Outlaw Country, Part 2: Outlaw Songs

Johnny Cash at San Quentin

That song really seems to capture what was going on in the Outlaw movement of the late 1960s through the early 1980s.  You can see the roots in Hank Williams, Sr., who focused on honky tonks and hard living.  When the elder country music community complained that the Outlaws were taking this all too far, Hank Williams, Jr., had an easy reply.

They weren't hippies, but they had some links with the longhaired movement.  I just put David Allen Coe's "Longhaired Redneck" up a couple of posts down, so we'll do Charlie Daniels this time.

The "Outlaw" thing wasn't just a nickname.  Johnny Cash played San Quentin and other prisons, and declared his friendship to all those locked down or suffering from the wrongs of society.  David Allen Coe was a patched member of the Outlaws motorcycle club during the period.  Most of the others preferred to associate with the Hells Angels.  For example, here's Johnny Paycheck singing about being an angel of the highway; and again, in tribute to Hells Angels president Sonny Barger; and Willie Nelson, singing a song he wrote to honor the Hells Angels; and Merle Haggard and Johnny Paycheck talking about a time when Merle bought Johnny a bunch of cocaine from the Hells Angels they had hanging around during a session.  (This was another way in which the Outlaws were similar to the rock-and-roll movement:  here's Jerry Garcia singing to and talking about the Angels, and of course, Altramont.)

Their alignment with outlaw bikers and outlaw truckers was partially rebellion, and partially righteous response to the corruption of the age.  It was also partially an old loyalty:  Red Sovine had been a bard for truckers long before Jerry Reed.  They were big on old loyalties, which to me says a great deal in their favor.  The Outlaws never broke faith with their God, nor -- in spite of the Vietnam war -- did they break faith with the American warrior.

Even so the excesses of the age were a great test.  Johnny Cash himself gave into despair and went to die in Nickajack Cave.  Instead he found in its depths a wish for life, and a soft breath of air that led him back out under the light.  His friend, and fellow outlaw, wrote this song in memory of that hard time.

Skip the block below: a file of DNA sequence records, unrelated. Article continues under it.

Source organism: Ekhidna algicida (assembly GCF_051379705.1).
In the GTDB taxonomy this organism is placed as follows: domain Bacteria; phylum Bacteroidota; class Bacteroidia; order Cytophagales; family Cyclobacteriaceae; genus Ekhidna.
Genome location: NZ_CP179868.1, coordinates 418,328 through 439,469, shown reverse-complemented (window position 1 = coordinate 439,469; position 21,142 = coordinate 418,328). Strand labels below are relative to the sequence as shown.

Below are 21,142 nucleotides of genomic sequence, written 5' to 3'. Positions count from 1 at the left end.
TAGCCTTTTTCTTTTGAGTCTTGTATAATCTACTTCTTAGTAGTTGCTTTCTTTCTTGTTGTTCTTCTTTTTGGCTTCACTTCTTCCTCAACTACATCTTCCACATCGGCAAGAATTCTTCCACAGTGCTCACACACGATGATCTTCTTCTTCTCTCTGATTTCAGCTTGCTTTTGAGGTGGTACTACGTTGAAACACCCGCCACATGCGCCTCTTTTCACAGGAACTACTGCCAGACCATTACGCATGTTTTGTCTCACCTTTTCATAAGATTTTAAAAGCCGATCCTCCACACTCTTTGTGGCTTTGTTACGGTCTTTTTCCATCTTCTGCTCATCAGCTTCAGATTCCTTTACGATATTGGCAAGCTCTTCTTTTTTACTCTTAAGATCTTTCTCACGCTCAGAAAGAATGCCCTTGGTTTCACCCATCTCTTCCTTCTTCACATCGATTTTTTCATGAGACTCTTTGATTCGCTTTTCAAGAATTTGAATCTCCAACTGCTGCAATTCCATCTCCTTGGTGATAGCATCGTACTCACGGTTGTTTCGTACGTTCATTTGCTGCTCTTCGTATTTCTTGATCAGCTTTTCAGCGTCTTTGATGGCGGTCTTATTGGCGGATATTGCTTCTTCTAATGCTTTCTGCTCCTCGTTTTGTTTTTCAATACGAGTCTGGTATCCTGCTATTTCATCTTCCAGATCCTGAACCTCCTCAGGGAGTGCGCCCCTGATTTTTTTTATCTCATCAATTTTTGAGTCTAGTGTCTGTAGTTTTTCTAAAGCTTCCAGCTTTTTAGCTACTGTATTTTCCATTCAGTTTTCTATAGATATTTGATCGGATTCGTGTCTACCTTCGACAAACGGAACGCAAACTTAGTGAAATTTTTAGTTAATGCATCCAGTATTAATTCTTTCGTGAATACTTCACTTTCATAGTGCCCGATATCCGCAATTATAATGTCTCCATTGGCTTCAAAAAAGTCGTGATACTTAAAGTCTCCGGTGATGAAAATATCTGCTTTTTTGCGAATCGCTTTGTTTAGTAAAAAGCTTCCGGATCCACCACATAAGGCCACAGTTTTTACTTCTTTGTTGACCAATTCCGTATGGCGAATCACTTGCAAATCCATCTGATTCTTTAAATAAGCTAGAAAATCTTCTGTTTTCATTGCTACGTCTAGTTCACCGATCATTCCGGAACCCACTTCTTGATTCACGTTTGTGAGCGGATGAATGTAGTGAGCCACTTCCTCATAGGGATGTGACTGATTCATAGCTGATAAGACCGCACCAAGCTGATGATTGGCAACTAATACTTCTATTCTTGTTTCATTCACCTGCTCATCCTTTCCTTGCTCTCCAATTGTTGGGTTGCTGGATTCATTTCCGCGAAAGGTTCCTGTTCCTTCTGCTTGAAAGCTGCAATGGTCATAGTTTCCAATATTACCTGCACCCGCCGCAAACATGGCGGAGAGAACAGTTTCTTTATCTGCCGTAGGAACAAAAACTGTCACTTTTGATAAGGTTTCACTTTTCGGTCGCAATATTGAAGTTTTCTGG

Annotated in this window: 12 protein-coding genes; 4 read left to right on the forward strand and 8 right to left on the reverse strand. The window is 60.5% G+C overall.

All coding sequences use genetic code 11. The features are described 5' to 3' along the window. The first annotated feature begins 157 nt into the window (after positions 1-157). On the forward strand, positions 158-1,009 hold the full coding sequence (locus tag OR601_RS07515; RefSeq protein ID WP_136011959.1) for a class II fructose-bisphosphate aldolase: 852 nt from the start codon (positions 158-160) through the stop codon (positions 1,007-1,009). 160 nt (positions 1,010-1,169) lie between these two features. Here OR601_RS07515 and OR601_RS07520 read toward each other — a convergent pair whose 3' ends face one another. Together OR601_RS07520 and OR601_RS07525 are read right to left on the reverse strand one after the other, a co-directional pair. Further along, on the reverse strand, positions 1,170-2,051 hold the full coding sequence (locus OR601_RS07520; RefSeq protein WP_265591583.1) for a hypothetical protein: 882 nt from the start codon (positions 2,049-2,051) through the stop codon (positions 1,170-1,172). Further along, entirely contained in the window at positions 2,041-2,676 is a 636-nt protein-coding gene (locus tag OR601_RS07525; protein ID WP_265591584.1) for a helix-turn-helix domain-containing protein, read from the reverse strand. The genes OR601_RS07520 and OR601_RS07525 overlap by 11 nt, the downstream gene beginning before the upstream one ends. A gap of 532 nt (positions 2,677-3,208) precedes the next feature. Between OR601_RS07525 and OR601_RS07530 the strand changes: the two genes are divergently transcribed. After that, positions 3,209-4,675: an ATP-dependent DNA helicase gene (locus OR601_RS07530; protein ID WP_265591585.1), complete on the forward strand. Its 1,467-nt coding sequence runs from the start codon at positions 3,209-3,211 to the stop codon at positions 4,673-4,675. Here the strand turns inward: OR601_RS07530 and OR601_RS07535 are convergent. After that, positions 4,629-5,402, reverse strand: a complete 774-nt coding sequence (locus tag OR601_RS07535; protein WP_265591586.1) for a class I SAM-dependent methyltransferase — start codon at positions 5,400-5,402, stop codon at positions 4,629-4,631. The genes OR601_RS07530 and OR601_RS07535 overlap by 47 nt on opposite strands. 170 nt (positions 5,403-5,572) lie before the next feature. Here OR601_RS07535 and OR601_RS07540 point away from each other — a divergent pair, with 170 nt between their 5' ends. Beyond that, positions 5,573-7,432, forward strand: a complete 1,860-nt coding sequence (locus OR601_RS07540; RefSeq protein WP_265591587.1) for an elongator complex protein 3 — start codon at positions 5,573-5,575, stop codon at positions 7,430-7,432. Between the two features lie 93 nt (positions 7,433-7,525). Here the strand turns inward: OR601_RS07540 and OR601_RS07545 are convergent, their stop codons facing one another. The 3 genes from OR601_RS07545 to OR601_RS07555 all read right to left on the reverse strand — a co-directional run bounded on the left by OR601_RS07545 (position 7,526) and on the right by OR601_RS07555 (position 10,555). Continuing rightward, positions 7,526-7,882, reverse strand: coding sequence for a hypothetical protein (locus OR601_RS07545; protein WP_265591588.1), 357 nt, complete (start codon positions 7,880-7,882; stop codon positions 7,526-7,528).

Eric Blair said...

"Johnny Cash played San Quentin and other prisons, and declared his friendship to all those locked down or suffering from the wrongs of society"

You know, I'm reminded of a little skit in the British comedy series "The Young Ones" where a picture on the wall comes alive;(as a sort of flashback) and the picture is of people about to get on a ship to be transported to Austrailia--and one of them says "It is for lack of birth and circumstance that I am being transported" and the guy next to him says "AND all them murders you done."

An overwhelming proportion of those guys were in prison for good reason.

Grim said...

Yeah, that was back before the drug war really got kicked off. People in prison in the 1960s were more likely to be violent felons. And mostly they were, although the story of David Allen Coe again is telling here. He spent most of his young adult life in prison, having been abandoned by his parents at 9 to reform school, and finding the environment violent enough that he kept doing things that got his sentence extended again and again.

So, in a sense, it was for birth and circumstances; the killing (of which he admits to one, in self defense against prison rape) came after. I don't know how often that kind of story was the case, in those days.

It's my sense in any case that Johnny Cash was motivated here by two things. First, there's the Gospel movement of which he was part, which made a lot of Jesus among the thieves, and his readiness to extend his own friendship to the one who followed him. Second, of course, there was the fact of the drugs. Cash knew that he was only out of prison from a combination of luck and fame; like Willie Nelson still is today, who gets busted from time to time for small quantities of drugs that would get a less famous man sent to prison.

Cash knew that wasn't fair, and I suspect it's why he felt a duty to be sympathetic to them.